Secondary schools given June 15 reopening date as Prime Minister labels return 'crucial'

Izzy Lyons
Boris Johnson told the daily Downing Street press conference that some primary school pupils will return from June 1 “as planned”, while older students in Years 10 and 12 will begin going back two weeks later.  - Andrew Parsons 
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Secondary schools will begin to reopen from June 15 so students can start preparing for exams next year, the Prime Minister announced on Sunday.

Boris Johnson told the daily Downing Street press conference that some primary school pupils will return from June 1 “as planned”, while older students in Years 10 and 12 will begin going back two weeks later.

Mr Johnson said the phased return of schools was “crucial” for children, and that all classrooms will be fully reopened by September “at the latest”, despite conceding that social distancing would be a challenge for primary school pupils.

Mr Johnson said secondary school students will return to staggered lunch times and smaller classes in an effort to reduce the risk of transmission.

“The education of children is crucial for their welfare, for their long-term future and for social justice,” he said. “We want to start getting our children back into the classroom in a way that is as manageable and as safe as possible. We said we would begin with early years settings, reception, Year 1 and Year 6 in primary schools.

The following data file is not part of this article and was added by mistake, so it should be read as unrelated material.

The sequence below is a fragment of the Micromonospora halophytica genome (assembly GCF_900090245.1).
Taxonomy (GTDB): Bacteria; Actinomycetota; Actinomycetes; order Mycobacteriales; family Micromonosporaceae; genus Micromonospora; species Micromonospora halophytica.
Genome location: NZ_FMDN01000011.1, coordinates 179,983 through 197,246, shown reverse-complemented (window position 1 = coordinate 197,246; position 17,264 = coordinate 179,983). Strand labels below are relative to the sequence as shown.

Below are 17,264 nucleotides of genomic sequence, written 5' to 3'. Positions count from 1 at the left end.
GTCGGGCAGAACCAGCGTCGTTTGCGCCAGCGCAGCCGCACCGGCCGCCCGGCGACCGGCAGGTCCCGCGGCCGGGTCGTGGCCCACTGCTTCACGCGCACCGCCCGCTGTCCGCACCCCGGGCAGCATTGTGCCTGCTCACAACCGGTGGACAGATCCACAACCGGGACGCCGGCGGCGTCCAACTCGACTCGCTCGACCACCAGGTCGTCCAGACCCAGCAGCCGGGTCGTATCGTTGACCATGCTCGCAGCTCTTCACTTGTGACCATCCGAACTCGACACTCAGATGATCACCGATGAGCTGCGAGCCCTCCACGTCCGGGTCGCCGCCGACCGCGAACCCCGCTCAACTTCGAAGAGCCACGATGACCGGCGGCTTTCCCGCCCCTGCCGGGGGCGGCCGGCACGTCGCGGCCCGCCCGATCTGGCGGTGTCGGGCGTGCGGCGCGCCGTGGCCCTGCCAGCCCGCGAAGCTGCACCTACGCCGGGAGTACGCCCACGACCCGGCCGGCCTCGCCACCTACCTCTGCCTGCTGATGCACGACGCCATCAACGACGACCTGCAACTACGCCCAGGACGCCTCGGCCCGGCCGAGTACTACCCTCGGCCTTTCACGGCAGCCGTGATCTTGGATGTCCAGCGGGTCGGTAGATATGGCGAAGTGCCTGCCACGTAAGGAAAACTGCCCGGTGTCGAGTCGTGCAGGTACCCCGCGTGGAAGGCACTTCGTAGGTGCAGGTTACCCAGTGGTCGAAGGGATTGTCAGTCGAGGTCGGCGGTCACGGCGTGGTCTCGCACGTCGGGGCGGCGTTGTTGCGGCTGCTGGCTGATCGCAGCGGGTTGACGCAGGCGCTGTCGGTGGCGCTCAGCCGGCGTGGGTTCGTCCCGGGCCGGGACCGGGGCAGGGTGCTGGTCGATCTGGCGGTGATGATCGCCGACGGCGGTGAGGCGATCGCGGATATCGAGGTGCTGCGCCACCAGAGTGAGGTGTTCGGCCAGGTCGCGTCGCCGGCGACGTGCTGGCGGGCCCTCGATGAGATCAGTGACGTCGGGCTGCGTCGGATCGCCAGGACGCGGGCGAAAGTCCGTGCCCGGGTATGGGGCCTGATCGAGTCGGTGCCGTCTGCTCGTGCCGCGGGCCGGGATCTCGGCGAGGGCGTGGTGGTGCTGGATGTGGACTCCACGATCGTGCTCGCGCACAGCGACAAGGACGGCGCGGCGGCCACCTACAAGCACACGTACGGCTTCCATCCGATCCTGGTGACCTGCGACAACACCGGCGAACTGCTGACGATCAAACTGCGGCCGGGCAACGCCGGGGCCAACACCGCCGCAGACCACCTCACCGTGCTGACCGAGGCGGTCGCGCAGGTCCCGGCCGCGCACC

“We then intend from June 15 for secondary schools to provide some contact for Year 10 and Year 12 students to help them to prepare for exams next year, with up to a quarter of these students in at any point.”

The announcement was welcomed by a teaching union as recognition that not all primary schools could open on June 1. Geoff Barton, general secretary of the Association of School and College Leaders, said: “The reality is that many schools will need to phase back eligible pupils, and there will be a great deal of variability across the country.

“We welcome the decision to push back Year 10 and 12 students and the clarification about the number of students at any one time.”

However, the National Education Union, the country’s biggest teaching union, said it did not support the plans.

Mr Johnson’s latest announcement follows weeks of stand-off between the Government, teaching unions and local authorities over whether it is safe to send pupils back to school.

Analysis by The Telegraph shows that 60 per cent of the 51 councils opposing the Government’s June 1 return date for primary schools are Labour-controlled, compared with 20 per cent which are run by the Conservatives. The remaining 20 per cent have no overall control or are run by the Lib Dems.

While many of the local authorities advising against reopening classrooms are in northern cities, numerous London Labour councils have signalled dissent, despite recent calculations from Public Health England that the capital’s R rate is now 0.4. Despite the reduced transmission risk, councils in Islington, Greenwich, and Barking and Dagenham have all advised against the June 1 restart date.